A substantial number of patients presenting with ST elevation myocardial infarction (STEMI) have multivessel disease. The jury is still out whether multivessel intervention ( MVI) during index procedure is superior to culprit vessel intervention only ( CVI-O) during primary percutaneous intervention ( PPCI) in the setting of acute STEMI. A Canadian registry examining more than 6000 patients of STEMI concluded that CVI followed by culprit vessel intervention staged ( CVI-S) had better clinical outcomes than CVI or MVI during index procedure. Coronary artery disease was defined by them as stenosis greater than 70% and multivessel disease as CAD in 2 or more epicardial coronary arteries. CVI-S was found to have lesser mortality than MVI or CVI-O, and lower rates of revascularisation than CVI-O. CVI was associated with better survival in patients more than 60 years, diabetes, renal dysfunction, liver disease and when intra-aortic balloon pump was not required. The authors however conceded that because of the observational nature of their data they could not make specific clinical recommendations. An accompanying editorial praised the details provided as anatomical definitions have been vague in most MVI in patients with STEMI, leading to confusion in accurately recommending a PPCI protocol.
Across intensive care units in the country it is not uncommon to see injection furosemide being administered as an infusion in treating patients of acute decompensated heart failure. Acute decompensated heart failure carries considerable morbidity and mortality. Rates of death or rehospitalisation are uncomfortably high in the following 2 months. Millions of patients get admitted for acute heart failure but there is remarkably scanty evidence based upon randomised trials regarding treatment. For more than 6 decades the mainstay of treatment has been a loop diuretic such as furosemide. No new drug has so far emerged that can effectively replace loop diuretics for treatment of pulmonary oedema or acute heart failure. Adverse effects such neurohormonal activation, systemic vasoconstriction, electrolyte derangement or kidney failure are well known, as also the chance of death. But clinicians even today have access to little else but a loop diuretic. Other possible new medicines such as adenosine antagonist, endothelin antagonists, vasopressin antagonist or nesiritide have not lived up to their promise. It therefore becomes imperative that we turn to a modest albeit randomised trial comparing continued infusion with bonus injections of furosemide and high dose with low dose in the DOSE trial published in 2011. No important study has followed the DOSE trial. Maybe the industry does not feel the need to research a worthy new drug that can replace loop diuretics due to lack of fiscal returns.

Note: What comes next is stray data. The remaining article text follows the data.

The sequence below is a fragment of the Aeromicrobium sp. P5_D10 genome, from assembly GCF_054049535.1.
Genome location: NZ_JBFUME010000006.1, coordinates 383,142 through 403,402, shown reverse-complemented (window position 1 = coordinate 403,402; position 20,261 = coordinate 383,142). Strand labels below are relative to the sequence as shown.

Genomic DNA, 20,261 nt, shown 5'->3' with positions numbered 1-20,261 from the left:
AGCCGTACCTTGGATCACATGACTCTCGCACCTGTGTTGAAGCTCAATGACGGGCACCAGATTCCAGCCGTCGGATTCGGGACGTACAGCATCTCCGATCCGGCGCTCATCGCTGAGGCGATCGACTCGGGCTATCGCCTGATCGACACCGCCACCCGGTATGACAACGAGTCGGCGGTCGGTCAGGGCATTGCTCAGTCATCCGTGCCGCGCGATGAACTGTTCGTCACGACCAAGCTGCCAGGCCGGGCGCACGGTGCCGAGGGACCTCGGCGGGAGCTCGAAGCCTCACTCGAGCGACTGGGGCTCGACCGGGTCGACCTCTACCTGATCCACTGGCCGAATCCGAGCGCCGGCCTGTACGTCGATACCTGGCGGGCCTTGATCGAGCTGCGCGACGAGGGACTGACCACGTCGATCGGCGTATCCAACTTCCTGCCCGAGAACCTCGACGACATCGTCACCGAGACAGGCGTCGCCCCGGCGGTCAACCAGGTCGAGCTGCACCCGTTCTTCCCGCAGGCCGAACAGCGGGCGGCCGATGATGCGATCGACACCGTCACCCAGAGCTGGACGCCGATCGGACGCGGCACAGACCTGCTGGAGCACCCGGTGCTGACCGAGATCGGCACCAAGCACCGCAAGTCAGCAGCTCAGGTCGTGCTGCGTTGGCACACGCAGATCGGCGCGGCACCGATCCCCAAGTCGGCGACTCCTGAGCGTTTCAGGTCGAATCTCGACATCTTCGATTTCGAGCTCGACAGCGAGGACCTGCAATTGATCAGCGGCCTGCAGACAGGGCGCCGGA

The DOSE trial randomised a little more than 300 patients of acute decompensated heart failure to report that there was no difference in clinical outcomes whether one used continuous infusion of furosemide or gave 2 bolus injections of the same. Patients did not find any difference in their symptoms improvement nor was there any difference in renal function checked after 72 hours. The creating levels recorded after 72 hours was the same in both groups. However almost 43% patients died, needed rehospitalisation, or suffered an emergency visit in the following 60 days, suggesting clearly the seriousness of the problem. During the acute phase furosemide reduced congestion, lowered filling pressures of heart chambers, while improving symptoms.